You'll need only a web browser and email client, no Perl or coding expertise is required although the content of the beta is probably only of interest to a developer.

If this sounds like you and you're interested in Perl templating engines and their performance, please read the main article below and consider joining the beta.

Well, after 13(!) point releases, I'm happy enough with Template::Benchmark to make the first stable release.

v1.00 should be hitting a CPAN mirror near you sometime soon.

Now that it's officially released, I thought I'd go into a little more detail about what Template::Benchmark does, how it can be useful to you, what motivated me to write it in the first place, and some thoughts on where to take the project next.

Chart Teaser

Date: Saturday, 8 May 2010, 12:53.

Categories: perl, ironman, template-benchmark.

I had hoped to post a somewhat more exciting article this week about a project I've been working on for a while.

Unfortunately, it isn't ready for announcing yet... but I do have the following teaser:

Teaser Image

Maybe next week I'll be done... Released

Date: Wednesday, 14 April 2010, 17:31.

Categories: perl, ironman, text-matrix, template-benchmark, qa.

Even with twenty thousand distributions on CPAN, a figure that should truly boggle the mind, I'm still often surprised to find myself trying to do something reasonably basic that hasn't been covered already.

While writing Template::Benchmark I wanted to lay out a "feature matrix", a matrix of template engines and the features they supported: a simple grid of Y/N characters in even, regular spacing.

To my surprise none of the CPAN table modules covered this, they'd all force the layout to depend on the width of the column labels or try to force the column labels to wrap at single-character width. So I hacked together some ugly code myself and got on with writing the rest of Template::Benchmark.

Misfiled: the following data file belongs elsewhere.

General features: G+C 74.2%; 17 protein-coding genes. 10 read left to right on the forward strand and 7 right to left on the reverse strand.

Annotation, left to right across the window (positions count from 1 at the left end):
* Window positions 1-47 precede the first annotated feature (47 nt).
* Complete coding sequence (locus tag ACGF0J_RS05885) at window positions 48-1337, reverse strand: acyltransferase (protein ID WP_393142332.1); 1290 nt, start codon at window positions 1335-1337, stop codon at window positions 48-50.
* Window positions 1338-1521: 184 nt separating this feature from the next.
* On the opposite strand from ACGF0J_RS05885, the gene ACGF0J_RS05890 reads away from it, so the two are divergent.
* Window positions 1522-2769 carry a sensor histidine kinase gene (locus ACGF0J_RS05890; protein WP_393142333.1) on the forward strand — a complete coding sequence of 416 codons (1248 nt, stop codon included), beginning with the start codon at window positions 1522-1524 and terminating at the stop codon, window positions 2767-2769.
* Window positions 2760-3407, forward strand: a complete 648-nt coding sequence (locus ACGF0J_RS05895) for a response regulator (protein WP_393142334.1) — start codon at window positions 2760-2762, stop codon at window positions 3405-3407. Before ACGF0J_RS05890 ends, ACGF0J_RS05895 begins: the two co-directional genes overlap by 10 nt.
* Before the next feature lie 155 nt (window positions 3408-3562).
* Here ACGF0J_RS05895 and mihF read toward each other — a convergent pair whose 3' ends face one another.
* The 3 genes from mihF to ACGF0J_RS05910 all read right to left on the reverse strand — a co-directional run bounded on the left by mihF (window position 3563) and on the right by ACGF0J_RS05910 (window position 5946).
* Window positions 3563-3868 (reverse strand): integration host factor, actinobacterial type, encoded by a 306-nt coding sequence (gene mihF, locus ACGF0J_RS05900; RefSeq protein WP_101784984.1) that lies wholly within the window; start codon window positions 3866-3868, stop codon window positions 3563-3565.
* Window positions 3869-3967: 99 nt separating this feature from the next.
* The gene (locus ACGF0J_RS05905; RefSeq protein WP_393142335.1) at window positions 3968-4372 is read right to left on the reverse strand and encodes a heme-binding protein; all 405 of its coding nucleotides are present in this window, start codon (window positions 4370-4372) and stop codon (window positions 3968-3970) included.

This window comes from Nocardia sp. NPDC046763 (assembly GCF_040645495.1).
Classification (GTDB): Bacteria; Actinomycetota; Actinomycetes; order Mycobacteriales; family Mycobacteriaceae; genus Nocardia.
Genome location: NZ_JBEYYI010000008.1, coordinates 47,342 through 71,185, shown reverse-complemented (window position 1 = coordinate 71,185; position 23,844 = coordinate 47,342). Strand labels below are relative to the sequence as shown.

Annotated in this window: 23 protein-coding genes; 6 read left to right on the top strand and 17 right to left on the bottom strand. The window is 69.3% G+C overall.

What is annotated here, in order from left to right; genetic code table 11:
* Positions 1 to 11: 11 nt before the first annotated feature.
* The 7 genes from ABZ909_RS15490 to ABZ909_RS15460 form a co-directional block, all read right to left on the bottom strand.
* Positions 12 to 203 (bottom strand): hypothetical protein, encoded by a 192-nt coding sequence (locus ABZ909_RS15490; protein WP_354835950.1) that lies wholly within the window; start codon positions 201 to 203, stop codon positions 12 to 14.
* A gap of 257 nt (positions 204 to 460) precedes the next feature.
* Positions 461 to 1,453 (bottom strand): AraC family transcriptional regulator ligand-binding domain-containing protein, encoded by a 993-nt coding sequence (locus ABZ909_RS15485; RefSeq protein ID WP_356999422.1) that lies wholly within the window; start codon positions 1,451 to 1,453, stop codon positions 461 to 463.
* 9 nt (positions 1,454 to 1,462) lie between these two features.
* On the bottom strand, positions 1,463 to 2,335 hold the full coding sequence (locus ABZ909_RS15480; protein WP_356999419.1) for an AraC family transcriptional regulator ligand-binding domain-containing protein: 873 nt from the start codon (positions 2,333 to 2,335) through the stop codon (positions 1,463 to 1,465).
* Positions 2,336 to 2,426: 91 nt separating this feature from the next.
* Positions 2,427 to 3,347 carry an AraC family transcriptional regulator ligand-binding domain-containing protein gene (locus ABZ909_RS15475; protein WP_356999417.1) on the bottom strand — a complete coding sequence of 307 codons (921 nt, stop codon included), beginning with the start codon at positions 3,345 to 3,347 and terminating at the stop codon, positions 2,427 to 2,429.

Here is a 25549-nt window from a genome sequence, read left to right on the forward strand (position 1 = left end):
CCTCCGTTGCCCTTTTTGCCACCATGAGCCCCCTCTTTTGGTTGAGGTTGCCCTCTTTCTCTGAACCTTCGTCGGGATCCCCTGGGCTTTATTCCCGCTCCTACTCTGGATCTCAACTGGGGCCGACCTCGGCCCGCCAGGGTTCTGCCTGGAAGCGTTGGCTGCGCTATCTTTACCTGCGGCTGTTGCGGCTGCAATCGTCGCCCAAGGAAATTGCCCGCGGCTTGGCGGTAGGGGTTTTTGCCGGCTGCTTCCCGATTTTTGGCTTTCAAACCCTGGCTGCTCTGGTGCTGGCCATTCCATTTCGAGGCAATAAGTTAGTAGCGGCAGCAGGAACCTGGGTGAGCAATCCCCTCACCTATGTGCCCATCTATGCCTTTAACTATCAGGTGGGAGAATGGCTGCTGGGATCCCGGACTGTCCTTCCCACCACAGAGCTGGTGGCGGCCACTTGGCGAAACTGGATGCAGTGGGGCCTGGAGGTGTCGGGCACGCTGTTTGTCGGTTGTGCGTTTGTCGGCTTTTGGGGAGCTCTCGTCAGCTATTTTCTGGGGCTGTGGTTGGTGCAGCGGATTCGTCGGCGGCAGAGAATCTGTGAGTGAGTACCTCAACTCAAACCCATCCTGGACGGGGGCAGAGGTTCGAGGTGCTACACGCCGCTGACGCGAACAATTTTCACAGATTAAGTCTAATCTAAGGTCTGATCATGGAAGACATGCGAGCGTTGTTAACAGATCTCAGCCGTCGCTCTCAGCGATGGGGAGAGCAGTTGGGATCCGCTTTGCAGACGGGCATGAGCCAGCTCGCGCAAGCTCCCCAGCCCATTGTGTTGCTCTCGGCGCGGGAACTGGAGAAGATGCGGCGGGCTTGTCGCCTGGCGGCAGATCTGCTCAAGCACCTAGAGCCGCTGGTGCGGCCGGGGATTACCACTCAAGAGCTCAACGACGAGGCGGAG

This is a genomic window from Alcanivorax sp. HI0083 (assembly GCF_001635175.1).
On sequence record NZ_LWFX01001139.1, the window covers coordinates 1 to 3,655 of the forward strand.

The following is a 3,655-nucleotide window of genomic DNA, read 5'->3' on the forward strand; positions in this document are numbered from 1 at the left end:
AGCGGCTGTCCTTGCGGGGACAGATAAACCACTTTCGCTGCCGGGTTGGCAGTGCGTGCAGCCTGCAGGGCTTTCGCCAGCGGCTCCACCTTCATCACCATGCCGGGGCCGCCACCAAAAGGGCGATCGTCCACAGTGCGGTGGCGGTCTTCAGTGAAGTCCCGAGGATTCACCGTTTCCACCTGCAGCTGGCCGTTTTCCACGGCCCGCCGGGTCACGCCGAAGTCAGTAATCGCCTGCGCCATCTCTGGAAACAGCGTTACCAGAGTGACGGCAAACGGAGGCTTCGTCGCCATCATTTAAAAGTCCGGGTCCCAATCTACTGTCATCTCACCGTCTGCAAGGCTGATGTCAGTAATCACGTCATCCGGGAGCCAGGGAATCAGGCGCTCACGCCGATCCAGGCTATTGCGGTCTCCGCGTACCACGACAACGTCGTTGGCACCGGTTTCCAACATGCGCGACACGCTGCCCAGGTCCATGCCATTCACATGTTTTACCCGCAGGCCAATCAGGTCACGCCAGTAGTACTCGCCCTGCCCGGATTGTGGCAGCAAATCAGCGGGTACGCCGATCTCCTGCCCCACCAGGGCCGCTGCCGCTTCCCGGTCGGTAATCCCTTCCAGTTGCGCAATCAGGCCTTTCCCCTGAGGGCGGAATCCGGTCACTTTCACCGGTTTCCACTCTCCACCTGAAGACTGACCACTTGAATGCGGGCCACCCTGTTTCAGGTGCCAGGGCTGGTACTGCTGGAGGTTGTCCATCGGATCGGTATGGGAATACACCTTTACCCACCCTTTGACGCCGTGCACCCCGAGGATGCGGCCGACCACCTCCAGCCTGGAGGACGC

As with all ugly one-off code though, you find yourself wanting to use it elsewhere and constrained by how un-resuable it is.

Well, I did what I should have done in the first place, I made it Text::Matrix - Text table layout for matrices of short regular data.

Only a beta 0.99_01 release, but should be hitting a CPAN mirror near you shortly if it isn't there already.

See below the cut for example output and more details.

As part of my development environment for Template::Sandbox, I maintain a suite of regression benchmarks, using Template::Benchmark against all previous versions of the distribution.

While a crude tool, it's something I find useful and thought I'd use this week's column to share how I automated as much pain away as I could.

The Science of Naming

Date: Wednesday, 31 March 2010, 12:09.

Categories: perl, ironman, design, technique, basic, template-benchmark.

I've been working on Template::Benchmark some more this week and I've hit a brick wall, one entirely of my own stubborn making.

One of the major roadblocks to releasing v1.00 is that I'm unhappy with the name of one of the major conceptual elements of the module: I want to come up with a better name and, it being a major element, I don't want to change it after I've moved to a stable release.

Naming things well is something I'm extremely fussy about and one I've thought about often, so the factors that make a good name seemed like a worthy topic for this week's blog.

Today I released a new beta of Template::Benchmark (v0.99_07) and one of the changes, along with the addition of 4 new template engine plugins (Tenjin, Template::Tiny, Text::Template::Simple and NTS::Template), is that it splits the author/release tests away from the install tests.

This was a royal PITA, so I thought I'd cover the how and why of what was done.